Returning To Racing After A Break? Eating Right Could Be Your Secret Weapon.


returning to racing after a break? a dietitian can help

Been a bit lax on your race training recently?


The first thing you need to do is stop beating yourself up about it.


If the past 18 months in particular have shown us anything, it’s that there are myriad reasons why you might have chosen - or been forced - to take a break. The fact that you’re reading this means you’ve decided to resume training seriously and that’s brilliant.


At the time of writing, we’re preparing for summer after lockdown and many athletes like you- whether professional, semi-pro, amateur or hobby - are worried about the weight they’ve put on during lockdown. You’re definitely not alone in being concerned that you’ve lost fitness in the pandemic.


At whatever time you read this though, it’s common after any prolonged break from training to experience niggles and possibly injuries when you come back to training. (The same goes for having reduced your training load to one covering shorter distances)


In this post, our in-clinic dietician and athlete in her own right, Grace Chau shares her advice on getting back into good condition to complete your race. (Spoiler alert: It’s not about which “Superfood” will make you run faster and shave those precious seconds off your time.)


If you’re facing the following challenges and have been wondering what role nutrition can play, please read on:

  • How to lose weight you’ve put on whilst not training

  • How to recover from injury through food

  • How to improve your overall fitness with diet

  • How to eat well for training


So, how do I lose weight after a break from training?


It will come as no surprise to hear that there are no quick fixes when it comes to sustainable weight loss. Achieving goals - whether that’s reaching your target weight, hitting your Personal Best or a combination of the two (they are of course linked!) - takes time.


The best way to lose weight is to eat healthily and slowly reduce weight over a period of time.


Why is it important that you go slow? Quite simply, this is the approach that makes sure that you get all the nutrients you need to have enough energy for training.


Cutting back too severely might yield fast results on the scales. If you’re serious about optimising your performance though, this approach is at best unsustainable - and at worst downright dangerous.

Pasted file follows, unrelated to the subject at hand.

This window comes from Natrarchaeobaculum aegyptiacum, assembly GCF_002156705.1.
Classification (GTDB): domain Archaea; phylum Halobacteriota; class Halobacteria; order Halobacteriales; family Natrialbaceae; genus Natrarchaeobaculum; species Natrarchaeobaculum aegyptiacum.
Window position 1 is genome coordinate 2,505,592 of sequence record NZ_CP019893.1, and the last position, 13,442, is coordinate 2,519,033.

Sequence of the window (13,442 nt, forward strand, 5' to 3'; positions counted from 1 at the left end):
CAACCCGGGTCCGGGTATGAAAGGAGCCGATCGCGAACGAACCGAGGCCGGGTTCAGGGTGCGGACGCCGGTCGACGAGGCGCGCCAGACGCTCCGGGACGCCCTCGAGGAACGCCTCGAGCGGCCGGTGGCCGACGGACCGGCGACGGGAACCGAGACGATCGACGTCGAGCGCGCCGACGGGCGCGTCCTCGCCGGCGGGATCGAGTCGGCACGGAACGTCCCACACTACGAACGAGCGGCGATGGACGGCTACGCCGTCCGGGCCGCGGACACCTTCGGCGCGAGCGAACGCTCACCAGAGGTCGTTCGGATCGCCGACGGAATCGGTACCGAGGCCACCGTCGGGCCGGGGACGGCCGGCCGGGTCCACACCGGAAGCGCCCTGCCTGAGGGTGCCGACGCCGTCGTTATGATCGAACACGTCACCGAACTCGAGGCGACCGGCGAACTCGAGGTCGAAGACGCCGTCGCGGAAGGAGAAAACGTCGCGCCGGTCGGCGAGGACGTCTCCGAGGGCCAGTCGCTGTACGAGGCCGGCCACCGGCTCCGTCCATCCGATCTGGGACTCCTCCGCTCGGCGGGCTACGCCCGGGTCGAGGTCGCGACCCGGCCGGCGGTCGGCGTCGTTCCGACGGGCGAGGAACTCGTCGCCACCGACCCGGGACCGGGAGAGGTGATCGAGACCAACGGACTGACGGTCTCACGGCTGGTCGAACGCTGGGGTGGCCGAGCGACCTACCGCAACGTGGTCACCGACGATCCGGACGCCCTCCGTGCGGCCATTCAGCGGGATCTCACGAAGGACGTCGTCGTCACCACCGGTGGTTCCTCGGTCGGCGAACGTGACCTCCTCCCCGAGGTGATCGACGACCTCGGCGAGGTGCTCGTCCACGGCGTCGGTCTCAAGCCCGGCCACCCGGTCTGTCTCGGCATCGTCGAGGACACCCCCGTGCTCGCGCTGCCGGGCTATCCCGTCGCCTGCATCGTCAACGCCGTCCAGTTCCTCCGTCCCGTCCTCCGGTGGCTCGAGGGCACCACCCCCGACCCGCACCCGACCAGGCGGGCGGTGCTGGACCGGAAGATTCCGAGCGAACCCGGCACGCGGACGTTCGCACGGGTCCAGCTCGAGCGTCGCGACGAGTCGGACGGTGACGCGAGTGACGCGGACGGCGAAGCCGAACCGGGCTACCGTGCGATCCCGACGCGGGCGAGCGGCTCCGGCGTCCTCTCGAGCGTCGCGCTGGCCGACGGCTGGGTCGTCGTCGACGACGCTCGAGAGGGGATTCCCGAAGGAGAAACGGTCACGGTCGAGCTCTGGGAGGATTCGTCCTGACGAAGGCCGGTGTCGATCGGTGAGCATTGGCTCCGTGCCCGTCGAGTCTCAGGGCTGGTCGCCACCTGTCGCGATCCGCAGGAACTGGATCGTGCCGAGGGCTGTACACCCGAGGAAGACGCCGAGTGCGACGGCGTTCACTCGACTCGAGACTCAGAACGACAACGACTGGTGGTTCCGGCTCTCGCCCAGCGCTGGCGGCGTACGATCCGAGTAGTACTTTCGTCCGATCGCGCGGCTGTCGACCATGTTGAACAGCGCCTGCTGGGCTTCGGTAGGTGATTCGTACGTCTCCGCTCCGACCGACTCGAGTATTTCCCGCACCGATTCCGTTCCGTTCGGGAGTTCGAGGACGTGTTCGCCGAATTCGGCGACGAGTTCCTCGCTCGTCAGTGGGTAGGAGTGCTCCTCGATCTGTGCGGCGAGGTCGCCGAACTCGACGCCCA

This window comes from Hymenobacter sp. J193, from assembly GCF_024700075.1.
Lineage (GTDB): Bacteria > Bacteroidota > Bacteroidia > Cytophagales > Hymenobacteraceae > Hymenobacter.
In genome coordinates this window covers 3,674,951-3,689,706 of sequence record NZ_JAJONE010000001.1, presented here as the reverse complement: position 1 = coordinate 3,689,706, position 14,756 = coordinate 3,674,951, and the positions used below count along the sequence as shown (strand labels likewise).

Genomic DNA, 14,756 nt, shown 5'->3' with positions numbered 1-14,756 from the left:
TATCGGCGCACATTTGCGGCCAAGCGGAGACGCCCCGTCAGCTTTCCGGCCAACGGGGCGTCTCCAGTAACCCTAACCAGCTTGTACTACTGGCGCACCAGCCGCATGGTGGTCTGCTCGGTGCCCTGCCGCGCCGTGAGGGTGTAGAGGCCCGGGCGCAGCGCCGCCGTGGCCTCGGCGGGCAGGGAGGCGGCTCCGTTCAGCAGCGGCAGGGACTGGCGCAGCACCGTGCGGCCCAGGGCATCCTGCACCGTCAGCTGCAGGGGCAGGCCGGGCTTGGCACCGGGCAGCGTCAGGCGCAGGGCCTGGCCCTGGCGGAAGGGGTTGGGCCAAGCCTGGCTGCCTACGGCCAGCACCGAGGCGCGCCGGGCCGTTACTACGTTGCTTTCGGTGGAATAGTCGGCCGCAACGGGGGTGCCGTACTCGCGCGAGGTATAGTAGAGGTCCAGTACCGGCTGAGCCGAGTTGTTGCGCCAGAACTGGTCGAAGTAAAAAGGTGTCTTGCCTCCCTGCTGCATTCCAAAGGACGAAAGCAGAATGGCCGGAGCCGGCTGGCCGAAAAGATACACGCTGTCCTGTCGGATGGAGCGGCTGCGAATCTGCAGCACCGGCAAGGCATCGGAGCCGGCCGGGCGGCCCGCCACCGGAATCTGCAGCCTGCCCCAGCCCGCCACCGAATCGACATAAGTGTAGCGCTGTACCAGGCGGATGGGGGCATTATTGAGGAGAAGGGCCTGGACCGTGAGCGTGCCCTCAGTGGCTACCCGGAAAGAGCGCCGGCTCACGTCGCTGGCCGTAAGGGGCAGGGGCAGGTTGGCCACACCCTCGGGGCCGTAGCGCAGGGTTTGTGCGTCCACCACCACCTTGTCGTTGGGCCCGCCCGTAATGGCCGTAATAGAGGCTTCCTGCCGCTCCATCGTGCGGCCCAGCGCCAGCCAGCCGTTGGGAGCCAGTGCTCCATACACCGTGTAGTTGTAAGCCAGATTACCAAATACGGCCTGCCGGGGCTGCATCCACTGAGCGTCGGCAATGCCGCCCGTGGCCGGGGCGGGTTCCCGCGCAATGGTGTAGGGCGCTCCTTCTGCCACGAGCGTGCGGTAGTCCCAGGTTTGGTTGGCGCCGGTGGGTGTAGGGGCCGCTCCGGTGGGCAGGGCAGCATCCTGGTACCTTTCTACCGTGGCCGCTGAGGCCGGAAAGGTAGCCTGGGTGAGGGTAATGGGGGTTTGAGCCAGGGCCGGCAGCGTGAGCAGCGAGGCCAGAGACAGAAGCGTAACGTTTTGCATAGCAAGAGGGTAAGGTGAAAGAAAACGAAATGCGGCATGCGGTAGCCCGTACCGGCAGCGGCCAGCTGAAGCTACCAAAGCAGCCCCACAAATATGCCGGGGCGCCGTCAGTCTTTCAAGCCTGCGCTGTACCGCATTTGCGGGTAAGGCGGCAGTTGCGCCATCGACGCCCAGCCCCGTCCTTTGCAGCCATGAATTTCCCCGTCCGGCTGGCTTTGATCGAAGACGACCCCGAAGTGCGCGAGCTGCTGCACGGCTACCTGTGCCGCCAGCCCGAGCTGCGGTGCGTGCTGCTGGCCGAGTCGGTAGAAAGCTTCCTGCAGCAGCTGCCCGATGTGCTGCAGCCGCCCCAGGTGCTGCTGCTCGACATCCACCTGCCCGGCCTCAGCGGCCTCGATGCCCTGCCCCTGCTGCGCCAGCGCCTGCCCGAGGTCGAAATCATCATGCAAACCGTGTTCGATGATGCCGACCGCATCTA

How can I get help with nutrition and weight loss?


On the topic of diet and nutrition there is a wealth of bad advice lurking behind every Google search.


As an athlete, you have to be especially careful with your diet because you’re pushing your body harder than the average person to perform in ways other people wouldn’t imagine.


There is a lot of advice out there that is of no use at all and can actually:

  • slow down or halt your progress as a runner or cyclist

  • be detrimental your overall health

  • lead to (further) injury

icpc Health is an evidence-based health practice, so naturally we always advise our clients to be sure they’re getting their information from trusted, scientifically-backed resources. One site we recommend for guidance on nutrition and diet is the BDA - British Dietetic Association. On their website, you’ll find all sorts of helpful guides.


If you’re looking for serious advice tailored to your individual circumstances and goals, it’s worthwhile to consult a dietitian. These qualified and regulated health professionals not only assess, diagnose and treat dietary and nutritional problems - they are also experts on how to ensure your body has the fuel it needs to perform optimally.


Following guidance from a professional dietitian will:

  • support weight loss

  • ensure you are eating for good health

  • help injuries heal and reduce the risk of further injury


Is it not expensive to see a dietitian?


Fair question! And actually one of the most common ones we get. And you’d be surprised how many folk that ask it are the very same that think nothing of shelling out significant sums for the latest bike, the best trainers or the newest “must-have” recovery shake.


It’s a bit astonishing how many people forget that their body is the most premium bit of kit they possess. A dietitian who, like ours, understands the realities of serious athletic training is one of the soundest investments you could make.


An initial consultation will set you back a third of the price of the newest Asics - and we probably don’t need to do the maths in comparing it to the price tag of the summer’s hottest carbon road bikes, do we…?


Is it worth seeking professional advice with my nutrition?

We wouldn’t want to be accused of tooting our own horn, so we’ll defer to one of Grace’s previous clients on this one:


“As a busy parent, working full time but also trying within limited training time to compete in cycling time trials, Grace was able to quickly analyse the changes I needed to make. [The initial report] was straightforward and easy to follow. The plan was flexible enough to provide variety.

My main need was to reduce to a race weight that didn’t put limitations on my power and speed during races and two months in, the gradual but consistent losses have ensured that I am still riding strongly and on track to reach an optimum race weight later this summer.


Well worth the time invested and can only commend Grace’s approach.”


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Ready to upgrade your training programme by taking your diet seriously?

Why not get in touch with us on 01467 633 444 or at icpchealth.com and book an appointment with Grace?

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